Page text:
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AlphaFold predicts protein structure with near-experimental accuracy

AlphaFold, an attention-based neural network recently developed by Google AI, predicts 3D protein structure from its amino acid sequence with near-experimental accuracy. This work can reveal the role of proteins in disease and facilitate the development of novel drugs.

Determining protein structures

Responsible for most biological processes, proteins are essential building blocks of life. Since their functions are inextricably linked to their structures, understanding protein structure generates mechanistic insights into their role in health and disease.

Previously, protein structure was resolved by experimental approaches, such as X-ray crystallography and cryo-electron microscopy. These methods are highly accurate and are able to reach atomic-level resolution. However, these existing protein structure resolution approaches are also laborious, time-consuming and expensive. As a result, the structure of a vast majority of proteins remains elusive.

Scientists have long puzzled over how a protein’s amino acid sequence determines its final 3D shape. They have made attempts to develop rapid computational alternatives to predict protein structure from a primary amino acid sequence. However, these tools are far from achieving experimental-level accuracy, especially when there is no known, experimentally-resolved structural homologue.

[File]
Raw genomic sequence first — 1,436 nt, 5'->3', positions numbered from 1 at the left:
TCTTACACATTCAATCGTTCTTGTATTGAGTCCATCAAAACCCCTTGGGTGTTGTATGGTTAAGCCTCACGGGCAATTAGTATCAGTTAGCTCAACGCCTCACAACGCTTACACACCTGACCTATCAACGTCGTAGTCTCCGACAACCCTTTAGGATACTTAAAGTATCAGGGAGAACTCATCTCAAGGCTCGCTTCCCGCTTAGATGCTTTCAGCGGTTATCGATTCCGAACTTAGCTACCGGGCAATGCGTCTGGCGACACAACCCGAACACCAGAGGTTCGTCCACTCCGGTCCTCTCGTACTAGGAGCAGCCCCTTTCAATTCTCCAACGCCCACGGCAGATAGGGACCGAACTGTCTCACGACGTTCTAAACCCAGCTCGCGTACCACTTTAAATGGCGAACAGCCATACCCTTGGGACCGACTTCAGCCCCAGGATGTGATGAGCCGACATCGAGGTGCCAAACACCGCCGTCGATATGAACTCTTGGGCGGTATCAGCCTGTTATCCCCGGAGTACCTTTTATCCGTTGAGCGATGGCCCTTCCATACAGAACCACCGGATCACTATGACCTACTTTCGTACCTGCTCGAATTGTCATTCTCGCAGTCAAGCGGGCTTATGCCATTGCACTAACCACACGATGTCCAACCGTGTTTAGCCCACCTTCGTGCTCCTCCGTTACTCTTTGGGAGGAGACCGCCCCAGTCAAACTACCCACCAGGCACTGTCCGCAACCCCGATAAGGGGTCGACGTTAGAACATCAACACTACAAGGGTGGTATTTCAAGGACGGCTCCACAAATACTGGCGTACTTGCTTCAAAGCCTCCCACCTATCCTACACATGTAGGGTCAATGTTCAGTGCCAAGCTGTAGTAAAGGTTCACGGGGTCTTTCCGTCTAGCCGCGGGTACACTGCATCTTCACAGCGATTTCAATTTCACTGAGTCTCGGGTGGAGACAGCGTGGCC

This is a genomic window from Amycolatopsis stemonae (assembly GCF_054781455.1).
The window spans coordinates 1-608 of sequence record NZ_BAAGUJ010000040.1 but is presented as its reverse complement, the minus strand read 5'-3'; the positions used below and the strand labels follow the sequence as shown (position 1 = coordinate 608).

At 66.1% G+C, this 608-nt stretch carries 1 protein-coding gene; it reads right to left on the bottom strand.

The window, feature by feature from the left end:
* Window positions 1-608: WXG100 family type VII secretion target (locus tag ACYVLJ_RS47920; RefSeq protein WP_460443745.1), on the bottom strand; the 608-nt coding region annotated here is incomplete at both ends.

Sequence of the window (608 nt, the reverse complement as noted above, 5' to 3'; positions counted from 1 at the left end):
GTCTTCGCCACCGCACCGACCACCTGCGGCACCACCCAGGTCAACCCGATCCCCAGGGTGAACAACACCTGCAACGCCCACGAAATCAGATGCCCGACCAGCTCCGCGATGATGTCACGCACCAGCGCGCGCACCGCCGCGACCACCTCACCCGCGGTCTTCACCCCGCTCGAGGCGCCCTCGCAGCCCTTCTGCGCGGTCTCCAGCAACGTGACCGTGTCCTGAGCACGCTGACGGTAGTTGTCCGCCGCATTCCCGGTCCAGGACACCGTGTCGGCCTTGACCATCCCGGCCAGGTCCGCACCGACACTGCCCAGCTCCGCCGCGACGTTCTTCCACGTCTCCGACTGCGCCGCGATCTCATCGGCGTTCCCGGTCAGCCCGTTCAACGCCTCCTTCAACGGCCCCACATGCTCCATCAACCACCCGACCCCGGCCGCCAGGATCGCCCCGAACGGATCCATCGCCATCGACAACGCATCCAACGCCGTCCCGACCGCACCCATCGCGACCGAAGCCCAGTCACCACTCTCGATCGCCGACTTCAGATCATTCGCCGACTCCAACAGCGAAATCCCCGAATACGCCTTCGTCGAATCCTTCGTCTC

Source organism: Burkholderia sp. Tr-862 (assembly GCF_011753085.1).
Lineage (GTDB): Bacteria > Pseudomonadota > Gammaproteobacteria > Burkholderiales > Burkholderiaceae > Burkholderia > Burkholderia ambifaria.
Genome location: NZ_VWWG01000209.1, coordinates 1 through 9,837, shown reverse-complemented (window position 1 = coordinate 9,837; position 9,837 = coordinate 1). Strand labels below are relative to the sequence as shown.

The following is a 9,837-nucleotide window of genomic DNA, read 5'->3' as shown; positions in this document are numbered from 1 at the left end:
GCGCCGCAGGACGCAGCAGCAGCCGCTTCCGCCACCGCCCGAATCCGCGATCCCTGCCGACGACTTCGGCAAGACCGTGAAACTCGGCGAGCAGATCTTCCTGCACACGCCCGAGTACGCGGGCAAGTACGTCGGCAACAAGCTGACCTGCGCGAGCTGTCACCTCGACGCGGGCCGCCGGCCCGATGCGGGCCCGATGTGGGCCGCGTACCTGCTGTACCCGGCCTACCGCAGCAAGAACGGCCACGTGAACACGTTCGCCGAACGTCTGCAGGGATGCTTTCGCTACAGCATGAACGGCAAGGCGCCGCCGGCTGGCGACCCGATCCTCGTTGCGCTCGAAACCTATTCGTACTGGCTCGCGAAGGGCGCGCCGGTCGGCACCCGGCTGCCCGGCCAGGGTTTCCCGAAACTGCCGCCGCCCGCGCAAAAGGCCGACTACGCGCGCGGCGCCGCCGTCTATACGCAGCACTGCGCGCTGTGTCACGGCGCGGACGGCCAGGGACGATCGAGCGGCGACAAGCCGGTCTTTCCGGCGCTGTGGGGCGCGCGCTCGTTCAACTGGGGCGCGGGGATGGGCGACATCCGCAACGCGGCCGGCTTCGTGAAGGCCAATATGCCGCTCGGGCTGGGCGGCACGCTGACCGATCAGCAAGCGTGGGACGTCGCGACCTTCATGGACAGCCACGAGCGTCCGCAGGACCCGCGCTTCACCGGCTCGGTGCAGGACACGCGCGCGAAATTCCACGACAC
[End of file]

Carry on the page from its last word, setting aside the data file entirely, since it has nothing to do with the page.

Recently, DeepMind, an offshoot of Google AI, developed AlphaFold. This machine learning method predicts a protein’s 3D structure from its amino acid residue sequence with near-experimental accuracy, even in the absence of known homologues.

The latest version, AlphaFold 2, significantly outperformed around 100 other software platforms when assessed during the 14th Critical Assessment of Structure Prediction (CASP) challenge in 2020. CASP is a biennial gold-standard assessment for analyzing the accuracy of protein structure prediction methods. One of the criteria is the Cα root-mean-square deviation at 95% residue coverage (RMSD95), the average distance between atoms of the predicted protein structure and the target structure when they are superimposed.  A lower RMSD95 thus indicates a more accurate prediction.

In CASP14, AlphaFold structures had a median backbone accuracy of 0.96 Å RMSD95. The next best method had one of 2.8 Å RMSD95. In comparison, carbon atoms are ~1.4 Å wide. Meanwhile, AlphaFold’s all-atom accuracy was 1.5 Å RMSD95, compared to the second-best method at 3.5 Å RMSD95.

Notably, AlphaFold 2 accurately predicted the SARS-CoV-2 Orf3a protein structure before cryo-electron microscopy was able to resolve it. Orf3a is a protein functioning in viral replication and release and may induce the inflammatory response to infection.

Attention-based neural networks in AlphaFold

The source code for AlphaFold 2 is now openly accessible in Nature, involving novel neural network architectures to improve predictive accuracy from earlier versions (Figure 1).